But for freedivers – a small band of extreme sportsmen and women who propel themselves down in no more than a wetsuit – the deepest part of the dive is not even the most dangerous. That comes as they ascend to the surface, sustained by a breath taken several minutes before, when a diver can succumb to so-called “shallow water blackout” just metres from fresh air.

Natalia Molchanova, widely regarded as the best female freediver in the world, took a deep breath on Sunday and dipped beneath the waves off the coast of Ibiza. She had done this countless times, but this time she didn’t resurface. On Tuesday, the International Freediving Association (AIDA) released a statement saying Ms Molchanova was missing, and she is now presumed dead.

Ms Molchanova was not performing a deep dive. If anything, Sunday’s dive was completely routine. According to the AIDA statement, she was at just 30m-40m – well short of her record depth of 127m. She was however performing a kind of dive called Constant Weight Apnea Without Fins (CNF) in which the diver wears just a weight belt and thin wetsuit. It is thought that she was caught in a strong underwater current and, without any fins to help propel her, was unable to fight against it. The search for her body continues.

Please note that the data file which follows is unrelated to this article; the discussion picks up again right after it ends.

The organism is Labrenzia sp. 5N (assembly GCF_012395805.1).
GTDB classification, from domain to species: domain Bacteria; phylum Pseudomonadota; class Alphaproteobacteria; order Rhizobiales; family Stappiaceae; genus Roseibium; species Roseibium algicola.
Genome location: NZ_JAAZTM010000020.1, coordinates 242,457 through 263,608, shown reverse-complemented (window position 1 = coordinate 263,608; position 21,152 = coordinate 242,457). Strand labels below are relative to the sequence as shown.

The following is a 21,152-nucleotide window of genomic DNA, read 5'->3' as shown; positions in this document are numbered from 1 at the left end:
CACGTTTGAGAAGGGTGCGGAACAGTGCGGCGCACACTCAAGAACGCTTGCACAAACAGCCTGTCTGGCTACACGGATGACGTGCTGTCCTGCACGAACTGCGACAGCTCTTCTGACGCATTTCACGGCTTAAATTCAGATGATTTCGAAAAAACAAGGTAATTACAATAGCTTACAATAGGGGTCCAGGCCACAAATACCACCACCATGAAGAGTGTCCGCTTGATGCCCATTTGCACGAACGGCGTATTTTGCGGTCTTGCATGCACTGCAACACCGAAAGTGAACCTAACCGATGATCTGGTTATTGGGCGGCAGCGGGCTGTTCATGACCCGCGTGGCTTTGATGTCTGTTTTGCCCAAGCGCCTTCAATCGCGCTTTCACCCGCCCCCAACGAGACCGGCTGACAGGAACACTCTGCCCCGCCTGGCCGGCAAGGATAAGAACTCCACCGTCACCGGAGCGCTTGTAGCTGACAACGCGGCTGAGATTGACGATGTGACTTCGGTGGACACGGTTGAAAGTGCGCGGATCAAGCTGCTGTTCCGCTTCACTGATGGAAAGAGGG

SOURCE: http://www.bbc.com/news/world-europe-33789773

By freedivinguae

What Are the Health Benefits of Swimming in Sea Water?


A swim in the sea may improve your mood and health. Hippocrates first used the word “thalassotherapy” to describe the healing effects of seawater, according to Pacific Naturopathic. Ancient Greeks appreciated the health and beauty benefits of this mineral-rich water and bathed and soaked in seawater-filled pools and hot tubs. Among several benefits, swimming in seawater can help increase your immune system function, improve circulation, promote overall well-being and hydrate your skin.